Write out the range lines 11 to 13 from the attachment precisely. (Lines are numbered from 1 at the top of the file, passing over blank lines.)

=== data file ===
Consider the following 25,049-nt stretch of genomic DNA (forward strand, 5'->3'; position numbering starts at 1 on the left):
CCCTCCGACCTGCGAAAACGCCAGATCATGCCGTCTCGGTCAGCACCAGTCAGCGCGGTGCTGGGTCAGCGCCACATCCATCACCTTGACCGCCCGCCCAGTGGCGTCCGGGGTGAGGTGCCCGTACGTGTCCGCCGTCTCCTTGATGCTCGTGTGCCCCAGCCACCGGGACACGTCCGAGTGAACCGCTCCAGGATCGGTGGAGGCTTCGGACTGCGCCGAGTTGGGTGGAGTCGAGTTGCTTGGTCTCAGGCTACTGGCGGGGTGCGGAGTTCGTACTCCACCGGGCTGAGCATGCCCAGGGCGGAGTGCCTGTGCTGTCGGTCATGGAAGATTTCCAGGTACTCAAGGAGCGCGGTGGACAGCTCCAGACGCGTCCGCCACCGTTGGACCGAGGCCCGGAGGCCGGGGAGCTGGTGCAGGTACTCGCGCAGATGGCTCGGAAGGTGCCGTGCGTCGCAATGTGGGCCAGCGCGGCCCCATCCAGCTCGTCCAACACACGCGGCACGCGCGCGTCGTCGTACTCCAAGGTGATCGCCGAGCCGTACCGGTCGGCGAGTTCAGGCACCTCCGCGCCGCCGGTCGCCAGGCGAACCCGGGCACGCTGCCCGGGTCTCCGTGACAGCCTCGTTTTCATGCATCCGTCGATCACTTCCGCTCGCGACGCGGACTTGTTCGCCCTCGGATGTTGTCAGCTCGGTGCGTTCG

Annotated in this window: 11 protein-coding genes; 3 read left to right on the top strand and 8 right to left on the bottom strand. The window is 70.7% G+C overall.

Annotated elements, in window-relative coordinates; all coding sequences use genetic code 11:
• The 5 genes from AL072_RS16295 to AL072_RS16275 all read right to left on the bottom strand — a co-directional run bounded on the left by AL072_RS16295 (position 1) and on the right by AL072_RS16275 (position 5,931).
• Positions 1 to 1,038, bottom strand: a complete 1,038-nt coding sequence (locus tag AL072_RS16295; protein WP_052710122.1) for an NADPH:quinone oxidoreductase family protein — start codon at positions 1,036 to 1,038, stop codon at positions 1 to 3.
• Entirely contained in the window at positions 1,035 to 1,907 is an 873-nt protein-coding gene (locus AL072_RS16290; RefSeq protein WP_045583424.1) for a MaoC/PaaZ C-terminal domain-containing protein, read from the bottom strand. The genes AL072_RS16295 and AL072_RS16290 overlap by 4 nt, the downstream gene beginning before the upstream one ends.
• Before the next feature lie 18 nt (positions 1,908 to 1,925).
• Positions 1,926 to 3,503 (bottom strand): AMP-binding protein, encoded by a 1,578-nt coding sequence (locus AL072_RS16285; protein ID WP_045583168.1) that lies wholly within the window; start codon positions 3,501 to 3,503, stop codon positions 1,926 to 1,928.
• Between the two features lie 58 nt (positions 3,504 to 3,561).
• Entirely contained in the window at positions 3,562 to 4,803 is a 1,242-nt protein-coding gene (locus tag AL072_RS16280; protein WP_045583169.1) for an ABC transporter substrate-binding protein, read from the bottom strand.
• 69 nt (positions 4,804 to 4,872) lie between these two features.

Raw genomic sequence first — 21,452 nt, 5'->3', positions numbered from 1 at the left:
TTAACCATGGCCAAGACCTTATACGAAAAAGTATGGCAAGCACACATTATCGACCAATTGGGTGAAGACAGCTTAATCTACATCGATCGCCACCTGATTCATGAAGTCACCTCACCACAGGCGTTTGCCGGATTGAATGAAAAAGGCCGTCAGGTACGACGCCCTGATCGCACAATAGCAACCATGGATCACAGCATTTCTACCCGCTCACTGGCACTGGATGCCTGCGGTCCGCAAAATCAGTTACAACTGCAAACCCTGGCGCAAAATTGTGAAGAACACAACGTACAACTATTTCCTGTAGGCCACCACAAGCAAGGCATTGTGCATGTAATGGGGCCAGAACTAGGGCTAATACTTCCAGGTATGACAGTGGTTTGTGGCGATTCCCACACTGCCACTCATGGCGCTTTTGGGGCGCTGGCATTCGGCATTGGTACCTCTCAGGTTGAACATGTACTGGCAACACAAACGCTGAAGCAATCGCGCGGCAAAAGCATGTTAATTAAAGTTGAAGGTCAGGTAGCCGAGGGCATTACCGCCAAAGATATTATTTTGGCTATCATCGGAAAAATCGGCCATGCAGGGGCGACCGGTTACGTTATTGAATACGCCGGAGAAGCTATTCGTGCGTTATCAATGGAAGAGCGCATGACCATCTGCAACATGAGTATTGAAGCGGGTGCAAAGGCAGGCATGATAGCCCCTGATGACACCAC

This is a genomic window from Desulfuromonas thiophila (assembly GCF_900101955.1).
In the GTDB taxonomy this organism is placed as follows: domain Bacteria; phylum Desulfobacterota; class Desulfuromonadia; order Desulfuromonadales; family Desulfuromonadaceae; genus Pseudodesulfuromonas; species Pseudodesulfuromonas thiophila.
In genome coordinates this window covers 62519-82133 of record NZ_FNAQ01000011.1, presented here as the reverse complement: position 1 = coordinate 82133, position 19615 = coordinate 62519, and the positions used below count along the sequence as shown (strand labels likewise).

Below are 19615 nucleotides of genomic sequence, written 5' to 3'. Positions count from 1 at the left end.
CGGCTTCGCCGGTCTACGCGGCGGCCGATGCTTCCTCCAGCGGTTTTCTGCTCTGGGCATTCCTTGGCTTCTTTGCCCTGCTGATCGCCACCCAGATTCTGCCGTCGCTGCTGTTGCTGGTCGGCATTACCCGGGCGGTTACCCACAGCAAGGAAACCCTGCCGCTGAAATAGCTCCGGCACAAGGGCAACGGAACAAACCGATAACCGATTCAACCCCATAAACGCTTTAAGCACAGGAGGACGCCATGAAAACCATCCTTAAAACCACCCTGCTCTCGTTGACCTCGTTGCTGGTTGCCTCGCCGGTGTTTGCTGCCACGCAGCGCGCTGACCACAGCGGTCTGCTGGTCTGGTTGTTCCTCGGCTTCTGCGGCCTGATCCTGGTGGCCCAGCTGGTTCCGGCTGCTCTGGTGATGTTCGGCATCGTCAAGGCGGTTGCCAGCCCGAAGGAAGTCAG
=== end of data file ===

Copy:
• Entirely contained in the window at positions 3,562 to 4,803 is a 1,242-nt protein-coding gene (locus tag AL072_RS16280; protein WP_045583169.1) for an ABC transporter substrate-binding protein, read from the bottom strand.
• 69 nt (positions 4,804 to 4,872) lie between these two features.

Raw genomic sequence first — 21,452 nt, 5'->3', positions numbered from 1 at the left: